Horses To Follow » The Young Master

The Young Master

Noted in HTF Private last month, The Young Master was high-profile going into Saturday’s Silver Cup at Ascot. He is the horse who was disqualified after winning the Badger Ales Chase at Wincanton in November because he wasn’t actually qualified to run in the race, yet it did not stop the handicapper raising his handicap rating by 14lb. He proved on Saturday that he was well worth that hike, and the rest of it.

Always travelling well for Barry Geraghty, up with the leaders, he was wider than ideal throughout and he was out to his left at several fences, quite markedly so at one of them. Even so, after losing ground down at Swinley Bottom, he was back up in a share of the lead as they ran down the side of the track. He took up the running on his own over the final ditch, the fourth last fence, came back on the bridle around the home turn, and stayed on really well over the final two fences to win probably with far more in hand than the two-and-a-half-length winning margin.

This was an impressive performance, it was a strong field of handicappers. Runner-up Houblon Des Obeaux had finished second in the Hennessy on his previous run, while third-placed Le Reve is probably a well-handicapped horse who is at his going right-handed. Neil Mulholland’s horse won with plenty in hand, and his performance was made all the more meritorious given the fact that he raced wide and jumped to his left.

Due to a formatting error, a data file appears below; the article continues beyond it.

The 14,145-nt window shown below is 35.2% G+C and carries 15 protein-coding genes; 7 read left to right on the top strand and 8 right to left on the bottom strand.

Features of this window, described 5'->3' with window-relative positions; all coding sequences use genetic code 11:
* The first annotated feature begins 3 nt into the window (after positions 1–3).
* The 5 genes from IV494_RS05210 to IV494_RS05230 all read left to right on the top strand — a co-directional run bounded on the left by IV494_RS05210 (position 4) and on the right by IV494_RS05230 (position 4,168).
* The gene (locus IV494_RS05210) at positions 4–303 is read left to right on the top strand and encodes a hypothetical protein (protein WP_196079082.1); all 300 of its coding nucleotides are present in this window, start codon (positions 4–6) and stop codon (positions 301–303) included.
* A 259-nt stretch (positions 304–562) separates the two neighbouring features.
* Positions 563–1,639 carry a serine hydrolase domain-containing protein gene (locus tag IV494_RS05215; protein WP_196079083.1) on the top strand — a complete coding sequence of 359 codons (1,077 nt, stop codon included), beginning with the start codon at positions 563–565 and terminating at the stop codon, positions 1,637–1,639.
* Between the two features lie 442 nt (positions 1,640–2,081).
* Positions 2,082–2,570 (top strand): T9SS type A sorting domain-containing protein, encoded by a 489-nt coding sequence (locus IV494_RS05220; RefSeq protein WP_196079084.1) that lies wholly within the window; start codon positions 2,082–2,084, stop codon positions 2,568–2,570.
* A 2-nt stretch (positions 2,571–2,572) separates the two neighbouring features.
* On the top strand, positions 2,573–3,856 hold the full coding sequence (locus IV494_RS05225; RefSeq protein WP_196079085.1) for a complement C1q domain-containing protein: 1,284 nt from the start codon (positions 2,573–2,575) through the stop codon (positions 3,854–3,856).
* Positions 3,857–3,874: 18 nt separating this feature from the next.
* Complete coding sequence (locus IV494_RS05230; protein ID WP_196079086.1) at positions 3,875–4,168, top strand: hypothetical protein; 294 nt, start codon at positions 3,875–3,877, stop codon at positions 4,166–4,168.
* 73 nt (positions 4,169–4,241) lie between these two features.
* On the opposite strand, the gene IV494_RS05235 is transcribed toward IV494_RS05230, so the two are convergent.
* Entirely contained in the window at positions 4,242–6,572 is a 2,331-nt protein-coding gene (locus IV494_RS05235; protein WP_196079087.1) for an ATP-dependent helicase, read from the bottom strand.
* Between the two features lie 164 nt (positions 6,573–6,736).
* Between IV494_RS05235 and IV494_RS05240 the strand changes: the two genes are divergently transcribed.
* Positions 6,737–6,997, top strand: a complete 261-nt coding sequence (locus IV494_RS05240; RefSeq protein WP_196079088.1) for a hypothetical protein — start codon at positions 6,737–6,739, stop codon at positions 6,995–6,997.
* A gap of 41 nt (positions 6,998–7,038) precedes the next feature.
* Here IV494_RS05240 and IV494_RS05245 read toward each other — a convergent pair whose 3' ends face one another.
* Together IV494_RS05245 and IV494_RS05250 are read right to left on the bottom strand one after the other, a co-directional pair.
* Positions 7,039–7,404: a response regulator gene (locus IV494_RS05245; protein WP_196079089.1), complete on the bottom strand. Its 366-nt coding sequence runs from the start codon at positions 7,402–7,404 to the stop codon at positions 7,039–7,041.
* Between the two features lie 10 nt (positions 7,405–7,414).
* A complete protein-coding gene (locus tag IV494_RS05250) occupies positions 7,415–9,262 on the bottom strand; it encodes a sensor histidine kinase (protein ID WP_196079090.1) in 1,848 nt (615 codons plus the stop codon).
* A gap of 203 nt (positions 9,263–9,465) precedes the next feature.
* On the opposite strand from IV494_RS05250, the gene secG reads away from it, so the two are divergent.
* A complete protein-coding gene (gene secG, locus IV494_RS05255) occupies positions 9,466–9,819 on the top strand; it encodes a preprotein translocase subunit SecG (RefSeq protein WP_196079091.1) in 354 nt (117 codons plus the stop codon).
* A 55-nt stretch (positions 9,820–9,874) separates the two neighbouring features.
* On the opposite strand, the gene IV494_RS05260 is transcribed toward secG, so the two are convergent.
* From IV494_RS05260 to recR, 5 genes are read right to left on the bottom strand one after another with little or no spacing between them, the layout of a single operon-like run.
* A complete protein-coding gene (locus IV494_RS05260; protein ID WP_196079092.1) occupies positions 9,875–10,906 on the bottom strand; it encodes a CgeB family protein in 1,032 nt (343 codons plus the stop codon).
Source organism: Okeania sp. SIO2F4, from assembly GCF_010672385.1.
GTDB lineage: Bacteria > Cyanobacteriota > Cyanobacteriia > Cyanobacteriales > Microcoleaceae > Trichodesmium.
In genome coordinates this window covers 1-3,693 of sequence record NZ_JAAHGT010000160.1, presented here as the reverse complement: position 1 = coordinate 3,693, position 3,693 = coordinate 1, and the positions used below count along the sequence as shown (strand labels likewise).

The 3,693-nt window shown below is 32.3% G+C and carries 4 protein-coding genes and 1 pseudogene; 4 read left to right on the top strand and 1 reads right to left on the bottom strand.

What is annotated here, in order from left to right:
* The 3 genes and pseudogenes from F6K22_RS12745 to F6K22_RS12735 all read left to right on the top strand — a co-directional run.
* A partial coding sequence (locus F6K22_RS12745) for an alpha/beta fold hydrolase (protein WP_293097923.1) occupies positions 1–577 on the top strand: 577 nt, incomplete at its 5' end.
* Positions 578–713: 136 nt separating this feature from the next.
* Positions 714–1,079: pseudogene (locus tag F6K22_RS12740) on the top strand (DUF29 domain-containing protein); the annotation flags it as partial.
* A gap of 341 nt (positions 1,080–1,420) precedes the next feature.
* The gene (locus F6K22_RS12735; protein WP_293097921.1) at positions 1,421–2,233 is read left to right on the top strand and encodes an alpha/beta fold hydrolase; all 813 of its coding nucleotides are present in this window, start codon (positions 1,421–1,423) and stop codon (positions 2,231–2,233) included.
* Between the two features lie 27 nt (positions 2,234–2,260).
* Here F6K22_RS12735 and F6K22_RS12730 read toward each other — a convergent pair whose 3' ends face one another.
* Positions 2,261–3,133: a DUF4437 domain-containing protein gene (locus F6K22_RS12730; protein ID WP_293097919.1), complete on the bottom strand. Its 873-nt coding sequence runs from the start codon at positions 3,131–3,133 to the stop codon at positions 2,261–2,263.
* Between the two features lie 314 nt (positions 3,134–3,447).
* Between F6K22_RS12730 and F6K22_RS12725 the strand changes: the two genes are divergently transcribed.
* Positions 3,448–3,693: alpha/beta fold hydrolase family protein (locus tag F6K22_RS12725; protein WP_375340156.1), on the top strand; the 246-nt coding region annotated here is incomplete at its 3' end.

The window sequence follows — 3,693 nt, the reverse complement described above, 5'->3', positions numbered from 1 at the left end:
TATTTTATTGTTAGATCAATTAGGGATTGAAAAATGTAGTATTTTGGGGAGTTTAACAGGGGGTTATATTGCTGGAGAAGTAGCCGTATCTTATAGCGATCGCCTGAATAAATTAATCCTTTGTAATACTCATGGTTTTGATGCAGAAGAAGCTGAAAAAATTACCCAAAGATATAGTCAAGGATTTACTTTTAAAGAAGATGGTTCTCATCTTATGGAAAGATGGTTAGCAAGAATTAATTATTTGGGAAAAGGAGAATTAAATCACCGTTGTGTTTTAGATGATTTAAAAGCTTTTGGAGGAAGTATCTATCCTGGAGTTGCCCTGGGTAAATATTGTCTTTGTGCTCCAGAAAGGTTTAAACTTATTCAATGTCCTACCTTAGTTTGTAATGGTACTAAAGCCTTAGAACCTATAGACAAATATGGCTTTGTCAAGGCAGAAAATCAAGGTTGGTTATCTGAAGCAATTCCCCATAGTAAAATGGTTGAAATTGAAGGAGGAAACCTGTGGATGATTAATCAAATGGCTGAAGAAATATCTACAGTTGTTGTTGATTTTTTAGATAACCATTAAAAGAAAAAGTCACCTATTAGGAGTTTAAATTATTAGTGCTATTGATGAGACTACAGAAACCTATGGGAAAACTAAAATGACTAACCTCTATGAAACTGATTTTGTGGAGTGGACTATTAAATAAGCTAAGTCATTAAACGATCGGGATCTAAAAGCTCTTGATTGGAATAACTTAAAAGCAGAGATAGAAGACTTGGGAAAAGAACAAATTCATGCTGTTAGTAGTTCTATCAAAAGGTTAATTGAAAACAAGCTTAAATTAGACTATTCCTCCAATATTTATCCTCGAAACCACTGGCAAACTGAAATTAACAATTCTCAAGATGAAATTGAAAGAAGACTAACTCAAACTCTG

He has tons of scope for progression too. This was just his fourth chase, and he has won all four. (Of course you include the Badger Ales.) Rated 121 for his first handicap chase at Chepstow in October, he is now rated 151, but the 7lb hike with which he was rewarded for Saturday’s win may be lenient. He won a good handicap with plenty in hand, and that is without taking into account his massive scope for further progression. Nor does it take into account his potential for improvement for the switch to a left-handed track.

It is difficult to know why he has improved so dramatically in the early part of this season, from a hurdles rating of 121. He has worn cheekpieces since November last year, and he has been trained by Neil Mulholland all his racing life. It is probably simply down to maturity, the fact that he is strengthening now as a racehorse, and possibly down to the switch from hurdles to fences. His trainer was talking afterwards about the RSA Chase and possibly the Gold Cup, and that is really interesting. He has to improve again to be a player in either of those races – especially the latter, obviously – but there is no telling how good he could be now, he thrives on a test of stamina, and he is one for one at Cheltenham. He beat Charingworth – who went on to win the amateur riders’ chase at Cheltenham’s November meeting on his next run – and subsequent Troytown Chase winner, the sadly ill-fated Balbriggan, at Cheltenham in October, the three of them clear, and he is a hugely exciting prospect.

20th December 2014